Ryse: Son of Rome: Video Game Review
This glory-of-Ancient-Rome adventure game, one of Xbox One's launch titles, is a wonder to behold.
The thing that knocked me out when I first sat down to play the Xbox One launch title Ryse: Son of Rome was that not only could I see the teeth inside the mouth of a fellow Roman legionary as he spoke to me, but that those teeth were dirty.
Launch titles for new consoles can be hit or miss, but while Ryse might not be the most innovative game I’ve ever seen, man, is it beautiful. Every locale you find yourself in -- from the rocky beaches of the British Isles to the marble spectacle of the Colosseum to Rome’s grimy slums is rendered with a lush depth that’s possible only with a next-gen console. On an HD screen, the images really are breathtaking.
The story, on the other hand, is a little more stock -- especially if you’ve ever seen Gladiator (which you have). You play Marius, a soldier of Rome, whose family is slaughtered in their home by a band of marauding Britons. With revenge on his mind and bloodlust in his heart, Marius volunteers for the bloodiest duty possible, as it will take him far to the north where the barbaric Britons rest their heads. Lots of fighting ensues -- always with your handy sword and shield, occasionally with a spear or a mounted crossbow. Cue the inevitable betrayal, the requisite detour into the gladiatorial ring, and a vat full of comeuppance.
It’s not that that’s a bad story outline, it’s just not a particularly surprising one. And when the game does have the opportunity to throw you a curve, it doesn’t take it: there’s a bit toward the end of the game’s “first act,” where Marius finds himself stranded, far from home, burning with the knowledge of who betrayed him and his family. And a player might think that the middle third of the game will be about him fighting his way back to Rome, learning new fighting techniques, inspiring followers, so that when he makes it back to the Eternal City, it’ll be time for the big, climactic showdown. Alas, what could’ve been a character-defining stretch of game is covered in a cut scene.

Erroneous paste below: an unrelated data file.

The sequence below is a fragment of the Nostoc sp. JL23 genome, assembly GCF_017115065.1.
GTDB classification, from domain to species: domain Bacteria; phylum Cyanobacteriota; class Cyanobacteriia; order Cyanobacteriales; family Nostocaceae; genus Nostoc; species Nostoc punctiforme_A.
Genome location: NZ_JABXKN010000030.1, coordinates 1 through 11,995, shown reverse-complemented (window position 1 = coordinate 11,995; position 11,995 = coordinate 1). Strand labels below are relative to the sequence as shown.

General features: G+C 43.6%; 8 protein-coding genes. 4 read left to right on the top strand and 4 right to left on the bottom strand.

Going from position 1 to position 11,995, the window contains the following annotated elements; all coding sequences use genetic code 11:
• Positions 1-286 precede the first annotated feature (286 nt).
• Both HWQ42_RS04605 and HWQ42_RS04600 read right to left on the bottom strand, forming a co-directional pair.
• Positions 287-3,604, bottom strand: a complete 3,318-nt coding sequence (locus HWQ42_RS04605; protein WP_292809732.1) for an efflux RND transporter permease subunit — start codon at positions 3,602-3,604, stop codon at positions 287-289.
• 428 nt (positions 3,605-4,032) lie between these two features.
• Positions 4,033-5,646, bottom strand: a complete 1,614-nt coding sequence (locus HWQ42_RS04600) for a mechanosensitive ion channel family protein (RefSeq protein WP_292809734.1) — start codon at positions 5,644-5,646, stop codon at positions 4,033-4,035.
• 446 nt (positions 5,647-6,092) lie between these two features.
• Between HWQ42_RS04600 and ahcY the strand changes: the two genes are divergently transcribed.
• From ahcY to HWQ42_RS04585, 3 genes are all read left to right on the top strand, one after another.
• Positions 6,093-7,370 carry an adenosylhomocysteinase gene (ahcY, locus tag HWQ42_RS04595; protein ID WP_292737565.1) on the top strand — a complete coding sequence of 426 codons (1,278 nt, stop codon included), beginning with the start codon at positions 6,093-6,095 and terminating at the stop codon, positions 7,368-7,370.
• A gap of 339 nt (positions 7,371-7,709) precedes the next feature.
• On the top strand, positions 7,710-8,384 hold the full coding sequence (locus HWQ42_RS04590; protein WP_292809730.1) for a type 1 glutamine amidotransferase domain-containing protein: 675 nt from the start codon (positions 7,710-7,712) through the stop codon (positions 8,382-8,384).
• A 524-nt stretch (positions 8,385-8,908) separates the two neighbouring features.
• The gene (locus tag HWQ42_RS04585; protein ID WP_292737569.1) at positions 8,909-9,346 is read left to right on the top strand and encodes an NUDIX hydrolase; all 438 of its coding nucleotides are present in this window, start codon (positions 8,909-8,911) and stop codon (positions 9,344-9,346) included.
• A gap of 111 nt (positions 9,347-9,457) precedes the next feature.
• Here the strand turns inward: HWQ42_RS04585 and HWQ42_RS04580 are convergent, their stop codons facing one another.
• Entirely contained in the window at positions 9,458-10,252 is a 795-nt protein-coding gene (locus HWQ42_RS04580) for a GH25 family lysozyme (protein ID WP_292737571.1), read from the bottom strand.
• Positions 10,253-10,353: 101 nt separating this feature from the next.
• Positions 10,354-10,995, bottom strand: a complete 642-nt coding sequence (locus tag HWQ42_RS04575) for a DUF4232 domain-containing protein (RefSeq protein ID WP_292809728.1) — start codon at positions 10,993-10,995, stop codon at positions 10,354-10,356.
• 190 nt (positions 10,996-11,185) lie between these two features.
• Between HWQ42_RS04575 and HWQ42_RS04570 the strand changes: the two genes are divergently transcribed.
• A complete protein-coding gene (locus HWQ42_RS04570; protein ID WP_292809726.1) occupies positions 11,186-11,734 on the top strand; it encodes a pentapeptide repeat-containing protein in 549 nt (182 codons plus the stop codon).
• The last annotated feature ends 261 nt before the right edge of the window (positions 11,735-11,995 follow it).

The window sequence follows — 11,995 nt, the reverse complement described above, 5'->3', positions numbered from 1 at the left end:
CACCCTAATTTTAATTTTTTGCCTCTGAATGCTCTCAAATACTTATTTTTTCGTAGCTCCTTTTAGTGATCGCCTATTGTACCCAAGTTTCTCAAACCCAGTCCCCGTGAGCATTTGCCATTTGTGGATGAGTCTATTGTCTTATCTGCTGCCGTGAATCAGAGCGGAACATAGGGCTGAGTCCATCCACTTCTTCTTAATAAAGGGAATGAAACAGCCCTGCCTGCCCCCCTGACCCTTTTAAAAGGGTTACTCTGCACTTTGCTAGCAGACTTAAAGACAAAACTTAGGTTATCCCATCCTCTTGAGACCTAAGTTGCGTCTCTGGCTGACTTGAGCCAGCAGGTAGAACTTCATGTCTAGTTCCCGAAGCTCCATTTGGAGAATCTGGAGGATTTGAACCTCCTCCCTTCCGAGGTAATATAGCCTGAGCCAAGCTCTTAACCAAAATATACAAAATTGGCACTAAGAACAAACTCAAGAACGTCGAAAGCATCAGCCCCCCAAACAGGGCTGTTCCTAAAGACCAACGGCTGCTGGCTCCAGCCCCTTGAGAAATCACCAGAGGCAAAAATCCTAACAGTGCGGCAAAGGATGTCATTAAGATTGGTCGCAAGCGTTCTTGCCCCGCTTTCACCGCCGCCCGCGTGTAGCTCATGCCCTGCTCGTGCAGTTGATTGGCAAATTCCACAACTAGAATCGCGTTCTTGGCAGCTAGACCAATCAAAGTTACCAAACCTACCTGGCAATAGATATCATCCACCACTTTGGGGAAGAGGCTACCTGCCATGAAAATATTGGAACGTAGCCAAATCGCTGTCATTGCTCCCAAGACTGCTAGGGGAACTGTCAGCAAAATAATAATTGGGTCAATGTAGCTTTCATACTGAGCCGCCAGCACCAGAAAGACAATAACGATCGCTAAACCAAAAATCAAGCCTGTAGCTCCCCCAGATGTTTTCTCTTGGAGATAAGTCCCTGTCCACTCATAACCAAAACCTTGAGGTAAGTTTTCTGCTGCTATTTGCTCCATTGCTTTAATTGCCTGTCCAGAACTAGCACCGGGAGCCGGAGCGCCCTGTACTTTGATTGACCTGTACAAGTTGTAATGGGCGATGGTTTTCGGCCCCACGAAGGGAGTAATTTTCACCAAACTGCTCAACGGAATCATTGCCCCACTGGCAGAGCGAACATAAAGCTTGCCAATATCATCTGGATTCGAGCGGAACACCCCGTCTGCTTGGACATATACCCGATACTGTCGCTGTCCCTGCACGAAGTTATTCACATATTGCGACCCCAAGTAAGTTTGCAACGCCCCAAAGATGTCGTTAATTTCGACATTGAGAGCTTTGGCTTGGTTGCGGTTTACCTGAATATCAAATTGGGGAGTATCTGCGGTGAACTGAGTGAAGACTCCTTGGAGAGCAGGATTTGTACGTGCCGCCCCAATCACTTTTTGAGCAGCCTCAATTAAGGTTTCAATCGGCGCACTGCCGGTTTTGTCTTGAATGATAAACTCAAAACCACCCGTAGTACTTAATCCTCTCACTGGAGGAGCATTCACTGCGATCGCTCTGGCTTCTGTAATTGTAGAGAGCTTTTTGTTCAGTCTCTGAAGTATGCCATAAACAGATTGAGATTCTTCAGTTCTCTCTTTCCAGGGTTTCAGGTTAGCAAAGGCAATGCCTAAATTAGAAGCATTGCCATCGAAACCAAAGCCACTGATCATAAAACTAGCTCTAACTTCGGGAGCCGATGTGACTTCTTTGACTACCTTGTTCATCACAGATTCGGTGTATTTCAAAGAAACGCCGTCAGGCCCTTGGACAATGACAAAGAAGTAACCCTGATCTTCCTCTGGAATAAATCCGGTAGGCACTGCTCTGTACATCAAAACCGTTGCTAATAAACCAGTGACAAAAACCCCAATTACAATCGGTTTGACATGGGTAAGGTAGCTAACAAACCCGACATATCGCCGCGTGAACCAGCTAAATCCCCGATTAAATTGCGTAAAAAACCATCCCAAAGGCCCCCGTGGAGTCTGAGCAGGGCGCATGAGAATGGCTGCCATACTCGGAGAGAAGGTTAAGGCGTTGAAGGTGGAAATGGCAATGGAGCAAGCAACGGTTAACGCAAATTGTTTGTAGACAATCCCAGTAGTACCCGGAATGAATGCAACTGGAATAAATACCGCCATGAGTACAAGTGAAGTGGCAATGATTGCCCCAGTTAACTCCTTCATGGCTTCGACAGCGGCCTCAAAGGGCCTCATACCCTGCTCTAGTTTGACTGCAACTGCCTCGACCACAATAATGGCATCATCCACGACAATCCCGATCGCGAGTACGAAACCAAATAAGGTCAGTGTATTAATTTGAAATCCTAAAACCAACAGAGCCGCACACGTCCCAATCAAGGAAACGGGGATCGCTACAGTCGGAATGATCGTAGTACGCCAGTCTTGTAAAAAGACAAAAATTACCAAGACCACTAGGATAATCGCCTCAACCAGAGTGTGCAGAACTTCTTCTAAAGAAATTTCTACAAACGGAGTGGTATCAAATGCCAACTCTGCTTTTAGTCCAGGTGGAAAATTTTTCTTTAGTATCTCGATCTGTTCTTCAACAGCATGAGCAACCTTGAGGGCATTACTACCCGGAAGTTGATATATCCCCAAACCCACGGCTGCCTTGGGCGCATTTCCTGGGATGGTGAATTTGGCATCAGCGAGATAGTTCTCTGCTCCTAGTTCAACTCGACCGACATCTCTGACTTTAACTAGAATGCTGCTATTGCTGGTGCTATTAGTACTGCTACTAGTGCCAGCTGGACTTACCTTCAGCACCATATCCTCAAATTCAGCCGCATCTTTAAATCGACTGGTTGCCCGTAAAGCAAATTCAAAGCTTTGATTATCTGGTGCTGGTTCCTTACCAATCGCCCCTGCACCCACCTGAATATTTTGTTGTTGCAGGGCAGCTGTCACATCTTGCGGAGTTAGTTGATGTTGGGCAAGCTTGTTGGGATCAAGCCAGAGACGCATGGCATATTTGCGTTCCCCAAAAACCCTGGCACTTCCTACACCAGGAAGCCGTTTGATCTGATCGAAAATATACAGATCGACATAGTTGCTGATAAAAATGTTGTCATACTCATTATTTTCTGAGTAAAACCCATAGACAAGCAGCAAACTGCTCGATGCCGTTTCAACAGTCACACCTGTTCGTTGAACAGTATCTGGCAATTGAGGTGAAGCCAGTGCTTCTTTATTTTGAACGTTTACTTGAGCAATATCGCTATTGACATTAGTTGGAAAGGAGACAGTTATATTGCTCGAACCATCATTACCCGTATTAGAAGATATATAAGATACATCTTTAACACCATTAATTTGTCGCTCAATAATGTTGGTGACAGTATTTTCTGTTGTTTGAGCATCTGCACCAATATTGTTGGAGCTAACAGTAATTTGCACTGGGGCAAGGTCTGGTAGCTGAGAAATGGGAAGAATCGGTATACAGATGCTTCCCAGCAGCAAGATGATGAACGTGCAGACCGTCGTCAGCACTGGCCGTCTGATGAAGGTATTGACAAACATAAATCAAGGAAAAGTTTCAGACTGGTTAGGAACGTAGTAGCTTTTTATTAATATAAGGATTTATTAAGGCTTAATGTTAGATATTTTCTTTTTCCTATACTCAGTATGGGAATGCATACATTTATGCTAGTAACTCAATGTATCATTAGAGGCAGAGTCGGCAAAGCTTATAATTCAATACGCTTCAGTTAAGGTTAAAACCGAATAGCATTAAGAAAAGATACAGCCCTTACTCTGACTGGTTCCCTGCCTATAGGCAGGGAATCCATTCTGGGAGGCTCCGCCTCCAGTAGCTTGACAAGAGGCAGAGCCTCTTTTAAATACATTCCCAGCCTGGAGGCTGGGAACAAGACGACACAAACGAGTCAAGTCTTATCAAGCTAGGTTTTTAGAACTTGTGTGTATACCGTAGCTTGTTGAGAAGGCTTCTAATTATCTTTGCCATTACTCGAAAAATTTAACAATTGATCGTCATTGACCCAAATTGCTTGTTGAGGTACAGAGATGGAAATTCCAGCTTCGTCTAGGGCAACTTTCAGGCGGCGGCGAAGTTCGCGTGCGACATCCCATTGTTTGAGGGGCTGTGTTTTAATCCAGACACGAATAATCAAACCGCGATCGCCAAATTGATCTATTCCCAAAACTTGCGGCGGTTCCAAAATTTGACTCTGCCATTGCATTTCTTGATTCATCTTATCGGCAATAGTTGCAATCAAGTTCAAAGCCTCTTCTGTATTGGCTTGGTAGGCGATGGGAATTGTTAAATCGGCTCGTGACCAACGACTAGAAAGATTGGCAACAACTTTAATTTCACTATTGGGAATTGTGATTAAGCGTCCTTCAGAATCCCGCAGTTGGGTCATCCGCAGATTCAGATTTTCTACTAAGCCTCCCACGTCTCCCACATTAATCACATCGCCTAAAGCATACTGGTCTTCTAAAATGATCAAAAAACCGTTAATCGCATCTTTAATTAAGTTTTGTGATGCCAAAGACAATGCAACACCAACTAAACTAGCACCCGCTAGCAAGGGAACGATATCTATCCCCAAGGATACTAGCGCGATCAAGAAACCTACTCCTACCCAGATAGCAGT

The gameplay is simple enough. Ryse is a third-person smashy-punchy-slicey game. It’s all about the melee -- and the timing of blocks and strikes to elicit the most damage to your opponents. And when it’s time for the “execution” moves -- when a little skull is dancing over your opponent’s head, like so many Tweety Birds -- you’ve basically gotta play Simon and match the colored controller buttons to the onscreen cues. It’s fun and satisfying enough -- especially with the Xbox One’s graphics processors working overtime -- but it does get rather repetitive after, say, three or four hours of button mashing.
There’s no stealth whatsoever to this game and nothing resembling an open sandbox, either: You’re on rails for the entire time you’re playing Ryse. And don’t get me wrong, there is absolutely a place for a game designed like this -- if nothing else, the God of War series proved that -- but despite the immaculate new coat of paint, there’s nothing particularly innovative under the hood.
That said, there is still a virtue in new IP, in not grinding away at yet another installment in a long-running franchise. If only Ryse: Son of Rome had as much ambition in inspiration as it has excellence in execution.
And I still don't know why they spell "rise" with a "y."
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